Trump Executive Order Puts Dodd-Frank in the Cross Hairs

President Trump’s executive order, signed January 30 of this year places Dodd-Frank squarely in the administration’s cross hairs. The impact of this executive order would not be so daunting if the legislative process had not been outsourced to the Federal agencies charged with implementing the legislators’ perceived wishes through regulation—a defect that future lawmakers might want to amend.

The driving force behind all that is wrong with Dodd-Frank is regulation rather than law. As a result, the President is using his legal authority to undo these regulations. It is this legislative shortcoming, which allows the President to act as he sees fit for the economic well-being of the country.

A Modest Beginning

Although the loophole is a large one, Trump seems content, at least for the moment, to halt the promulgation of new regulations by mandating that two be withdrawn for each new one that is promulgated. This executive order will act as a powerful brake against the proliferation of new regulations. However, what happens if undesirable regulations remain in force?

The answer rests, in part, with the results achieved under the mandates that follow in Sections 2 and 3 of the executive order. In short, this demands a review by agency heads of existing and repealed regulations to ensure that increases in regulatory costs to the private sector are held to zero. Any deviations must be approved by the Director of the Office of Management and Budget unless the offending regulation is required by law or preapproved by said Director.

However, the teeth bared in this executive order can be found in Section 2, subsection (d) that states, “The total incremental cost allowance may allow an increase or require a reduction in total regulatory cost.”

Going Forward

Clearly, the President can choose the latter course and require reductions in the total regulatory costs of sundry Federal agencies, but, for now, he seems content with the “make-one-lose two” approach.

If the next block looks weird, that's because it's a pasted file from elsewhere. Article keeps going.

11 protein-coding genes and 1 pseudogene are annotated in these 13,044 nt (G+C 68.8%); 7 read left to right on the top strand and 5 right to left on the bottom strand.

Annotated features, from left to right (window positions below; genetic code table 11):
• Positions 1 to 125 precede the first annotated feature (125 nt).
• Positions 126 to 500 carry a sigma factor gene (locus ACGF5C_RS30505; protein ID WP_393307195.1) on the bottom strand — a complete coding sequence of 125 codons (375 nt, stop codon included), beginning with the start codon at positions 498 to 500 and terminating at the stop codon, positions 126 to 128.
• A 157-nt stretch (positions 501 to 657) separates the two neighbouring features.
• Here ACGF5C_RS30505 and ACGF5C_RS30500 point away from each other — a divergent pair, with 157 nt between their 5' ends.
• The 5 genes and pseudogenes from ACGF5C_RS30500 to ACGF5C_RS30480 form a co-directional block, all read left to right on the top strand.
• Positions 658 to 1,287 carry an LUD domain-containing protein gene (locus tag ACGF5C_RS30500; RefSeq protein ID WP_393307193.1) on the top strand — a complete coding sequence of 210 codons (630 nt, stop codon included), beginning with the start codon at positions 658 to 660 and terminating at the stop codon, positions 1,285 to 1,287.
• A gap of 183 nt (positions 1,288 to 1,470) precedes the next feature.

Nonetheless, the law firm of Cole-Frieman & Mallon LLP, in a letter to clients, friends and associates, stated that, “While a repeal of Dodd-Frank is unlikely, the coming months may bring a number of deregulatory changes.”

The firm’s letter touches on several regulatory initiatives but one is of particular interest to the hedge fund industry. It reminds us that California’s Public Investment Fund Disclosure Requirements have been in effect since January 1, 2017. This legislation mandates additional disclosures from hedge funds and other alternative investment funds that handle investments from California’s state and local public pension and retirement systems. If your firm has investments of this type, be prepared to respond to questions regarding fund fees, expenses, and performance that may go beyond the levels of transparency to which your firm is accustomed.

What About Hedge Fund Jobs?

Readers in the compliance arm of the hedge fund industry may be feeling some level of insecurity. Be assured that these concerns are likely without merit. In fact, compliance personnel will probably find themselves busier than ever as they digest the impact new, as well as repealed regulations, will have on their firms. Then there are always the states to contend with, as we have seen with California. One might even find himself in a position to seek a salary increase.

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